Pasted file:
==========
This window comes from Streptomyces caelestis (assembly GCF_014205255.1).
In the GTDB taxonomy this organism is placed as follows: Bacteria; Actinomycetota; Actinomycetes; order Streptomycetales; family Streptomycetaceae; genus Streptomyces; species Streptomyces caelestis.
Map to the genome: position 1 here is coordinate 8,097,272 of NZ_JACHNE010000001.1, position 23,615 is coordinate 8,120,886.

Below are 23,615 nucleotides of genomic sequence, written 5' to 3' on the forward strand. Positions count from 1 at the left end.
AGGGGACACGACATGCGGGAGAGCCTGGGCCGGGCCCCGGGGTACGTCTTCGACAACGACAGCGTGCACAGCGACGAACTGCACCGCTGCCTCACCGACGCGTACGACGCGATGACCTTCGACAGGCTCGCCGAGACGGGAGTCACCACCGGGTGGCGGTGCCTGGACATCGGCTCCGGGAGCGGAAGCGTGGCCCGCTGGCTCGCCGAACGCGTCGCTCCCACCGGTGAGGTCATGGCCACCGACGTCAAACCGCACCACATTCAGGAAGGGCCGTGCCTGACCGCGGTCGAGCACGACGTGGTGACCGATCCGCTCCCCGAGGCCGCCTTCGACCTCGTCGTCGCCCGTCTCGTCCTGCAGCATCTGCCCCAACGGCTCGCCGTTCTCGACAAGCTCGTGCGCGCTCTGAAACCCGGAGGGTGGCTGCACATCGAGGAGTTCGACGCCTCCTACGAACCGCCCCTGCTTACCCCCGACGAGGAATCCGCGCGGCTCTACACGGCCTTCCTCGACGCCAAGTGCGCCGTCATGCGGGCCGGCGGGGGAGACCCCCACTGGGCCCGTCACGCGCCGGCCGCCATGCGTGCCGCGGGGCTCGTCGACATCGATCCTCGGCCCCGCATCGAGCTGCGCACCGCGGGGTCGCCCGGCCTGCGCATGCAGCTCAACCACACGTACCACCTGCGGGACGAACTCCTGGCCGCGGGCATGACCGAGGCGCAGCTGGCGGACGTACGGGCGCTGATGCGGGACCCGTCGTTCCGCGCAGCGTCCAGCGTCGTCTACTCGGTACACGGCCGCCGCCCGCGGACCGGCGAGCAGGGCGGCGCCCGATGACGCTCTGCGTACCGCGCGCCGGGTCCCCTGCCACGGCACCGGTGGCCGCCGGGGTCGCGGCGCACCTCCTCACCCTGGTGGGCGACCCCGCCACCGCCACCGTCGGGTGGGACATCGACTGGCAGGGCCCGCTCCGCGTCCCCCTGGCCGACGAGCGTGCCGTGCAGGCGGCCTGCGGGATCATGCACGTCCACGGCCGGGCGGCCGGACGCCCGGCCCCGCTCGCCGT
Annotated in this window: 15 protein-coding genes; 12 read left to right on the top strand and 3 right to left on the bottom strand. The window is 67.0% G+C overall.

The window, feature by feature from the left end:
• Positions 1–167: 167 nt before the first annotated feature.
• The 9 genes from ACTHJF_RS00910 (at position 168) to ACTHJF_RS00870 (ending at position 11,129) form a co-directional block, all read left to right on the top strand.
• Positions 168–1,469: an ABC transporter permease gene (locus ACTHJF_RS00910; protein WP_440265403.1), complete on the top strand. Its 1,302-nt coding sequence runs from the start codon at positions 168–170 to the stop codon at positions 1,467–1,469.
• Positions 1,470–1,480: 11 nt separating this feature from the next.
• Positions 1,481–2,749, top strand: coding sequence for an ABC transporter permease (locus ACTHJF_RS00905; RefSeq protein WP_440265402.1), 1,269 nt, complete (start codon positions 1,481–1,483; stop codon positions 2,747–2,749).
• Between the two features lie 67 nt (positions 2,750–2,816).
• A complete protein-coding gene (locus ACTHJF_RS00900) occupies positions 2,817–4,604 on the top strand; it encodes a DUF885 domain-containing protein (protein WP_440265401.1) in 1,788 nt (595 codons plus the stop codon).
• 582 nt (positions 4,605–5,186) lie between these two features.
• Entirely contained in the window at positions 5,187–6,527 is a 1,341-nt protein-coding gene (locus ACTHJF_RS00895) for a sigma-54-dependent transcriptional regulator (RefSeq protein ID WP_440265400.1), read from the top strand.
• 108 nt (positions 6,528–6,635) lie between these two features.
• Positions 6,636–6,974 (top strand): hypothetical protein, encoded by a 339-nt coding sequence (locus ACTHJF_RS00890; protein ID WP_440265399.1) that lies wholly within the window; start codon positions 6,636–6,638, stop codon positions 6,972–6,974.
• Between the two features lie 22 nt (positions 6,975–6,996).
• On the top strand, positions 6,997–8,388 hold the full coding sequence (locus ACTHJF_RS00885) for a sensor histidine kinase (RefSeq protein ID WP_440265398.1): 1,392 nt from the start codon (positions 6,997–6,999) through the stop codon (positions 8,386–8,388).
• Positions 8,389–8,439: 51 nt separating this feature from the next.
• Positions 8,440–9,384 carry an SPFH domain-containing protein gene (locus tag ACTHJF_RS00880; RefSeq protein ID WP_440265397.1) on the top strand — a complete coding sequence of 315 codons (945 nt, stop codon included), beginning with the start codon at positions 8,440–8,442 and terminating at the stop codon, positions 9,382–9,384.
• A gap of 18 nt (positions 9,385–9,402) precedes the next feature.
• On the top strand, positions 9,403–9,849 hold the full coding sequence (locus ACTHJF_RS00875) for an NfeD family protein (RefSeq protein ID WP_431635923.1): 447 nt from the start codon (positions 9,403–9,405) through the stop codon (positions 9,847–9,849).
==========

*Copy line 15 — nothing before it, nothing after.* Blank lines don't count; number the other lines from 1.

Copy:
• 582 nt (positions 4,605–5,186) lie between these two features.